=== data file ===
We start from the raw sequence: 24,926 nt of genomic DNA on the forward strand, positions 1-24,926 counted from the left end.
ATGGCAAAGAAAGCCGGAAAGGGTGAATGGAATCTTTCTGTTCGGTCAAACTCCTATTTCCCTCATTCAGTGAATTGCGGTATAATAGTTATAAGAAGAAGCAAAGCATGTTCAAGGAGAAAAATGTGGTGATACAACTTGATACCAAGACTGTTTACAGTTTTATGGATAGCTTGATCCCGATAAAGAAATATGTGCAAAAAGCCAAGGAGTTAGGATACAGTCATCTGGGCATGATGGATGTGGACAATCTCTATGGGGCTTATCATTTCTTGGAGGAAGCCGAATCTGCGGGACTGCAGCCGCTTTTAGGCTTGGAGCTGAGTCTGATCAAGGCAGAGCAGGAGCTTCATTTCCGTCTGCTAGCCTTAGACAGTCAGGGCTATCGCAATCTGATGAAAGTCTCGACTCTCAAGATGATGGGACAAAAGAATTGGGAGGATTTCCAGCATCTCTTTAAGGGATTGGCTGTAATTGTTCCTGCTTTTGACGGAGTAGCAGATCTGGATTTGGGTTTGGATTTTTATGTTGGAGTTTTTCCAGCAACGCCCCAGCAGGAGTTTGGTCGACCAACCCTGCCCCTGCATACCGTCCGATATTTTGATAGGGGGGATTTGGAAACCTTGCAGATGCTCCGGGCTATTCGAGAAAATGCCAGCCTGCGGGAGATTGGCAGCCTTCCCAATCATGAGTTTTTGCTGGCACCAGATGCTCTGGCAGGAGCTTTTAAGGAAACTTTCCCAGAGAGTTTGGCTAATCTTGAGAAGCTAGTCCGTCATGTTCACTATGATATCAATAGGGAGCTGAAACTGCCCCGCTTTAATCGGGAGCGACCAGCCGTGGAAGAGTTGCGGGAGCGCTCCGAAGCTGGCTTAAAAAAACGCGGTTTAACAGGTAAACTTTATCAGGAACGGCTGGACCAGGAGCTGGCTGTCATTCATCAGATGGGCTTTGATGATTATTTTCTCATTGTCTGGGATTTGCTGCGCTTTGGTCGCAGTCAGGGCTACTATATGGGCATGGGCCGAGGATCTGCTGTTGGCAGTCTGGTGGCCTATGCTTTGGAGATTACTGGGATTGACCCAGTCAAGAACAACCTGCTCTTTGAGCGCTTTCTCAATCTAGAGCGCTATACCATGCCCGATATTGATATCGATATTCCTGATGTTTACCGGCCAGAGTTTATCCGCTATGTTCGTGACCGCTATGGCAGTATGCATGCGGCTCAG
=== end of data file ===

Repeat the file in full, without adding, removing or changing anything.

We start from the raw sequence: 24,926 nt of genomic DNA on the forward strand, positions 1-24,926 counted from the left end.
ATGGCAAAGAAAGCCGGAAAGGGTGAATGGAATCTTTCTGTTCGGTCAAACTCCTATTTCCCTCATTCAGTGAATTGCGGTATAATAGTTATAAGAAGAAGCAAAGCATGTTCAAGGAGAAAAATGTGGTGATACAACTTGATACCAAGACTGTTTACAGTTTTATGGATAGCTTGATCCCGATAAAGAAATATGTGCAAAAAGCCAAGGAGTTAGGATACAGTCATCTGGGCATGATGGATGTGGACAATCTCTATGGGGCTTATCATTTCTTGGAGGAAGCCGAATCTGCGGGACTGCAGCCGCTTTTAGGCTTGGAGCTGAGTCTGATCAAGGCAGAGCAGGAGCTTCATTTCCGTCTGCTAGCCTTAGACAGTCAGGGCTATCGCAATCTGATGAAAGTCTCGACTCTCAAGATGATGGGACAAAAGAATTGGGAGGATTTCCAGCATCTCTTTAAGGGATTGGCTGTAATTGTTCCTGCTTTTGACGGAGTAGCAGATCTGGATTTGGGTTTGGATTTTTATGTTGGAGTTTTTCCAGCAACGCCCCAGCAGGAGTTTGGTCGACCAACCCTGCCCCTGCATACCGTCCGATATTTTGATAGGGGGGATTTGGAAACCTTGCAGATGCTCCGGGCTATTCGAGAAAATGCCAGCCTGCGGGAGATTGGCAGCCTTCCCAATCATGAGTTTTTGCTGGCACCAGATGCTCTGGCAGGAGCTTTTAAGGAAACTTTCCCAGAGAGTTTGGCTAATCTTGAGAAGCTAGTCCGTCATGTTCACTATGATATCAATAGGGAGCTGAAACTGCCCCGCTTTAATCGGGAGCGACCAGCCGTGGAAGAGTTGCGGGAGCGCTCCGAAGCTGGCTTAAAAAAACGCGGTTTAACAGGTAAACTTTATCAGGAACGGCTGGACCAGGAGCTGGCTGTCATTCATCAGATGGGCTTTGATGATTATTTTCTCATTGTCTGGGATTTGCTGCGCTTTGGTCGCAGTCAGGGCTACTATATGGGCATGGGCCGAGGATCTGCTGTTGGCAGTCTGGTGGCCTATGCTTTGGAGATTACTGGGATTGACCCAGTCAAGAACAACCTGCTCTTTGAGCGCTTTCTCAATCTAGAGCGCTATACCATGCCCGATATTGATATCGATATTCCTGATGTTTACCGGCCAGAGTTTATCCGCTATGTTCGTGACCGCTATGGCAGTATGCATGCGGCTCAG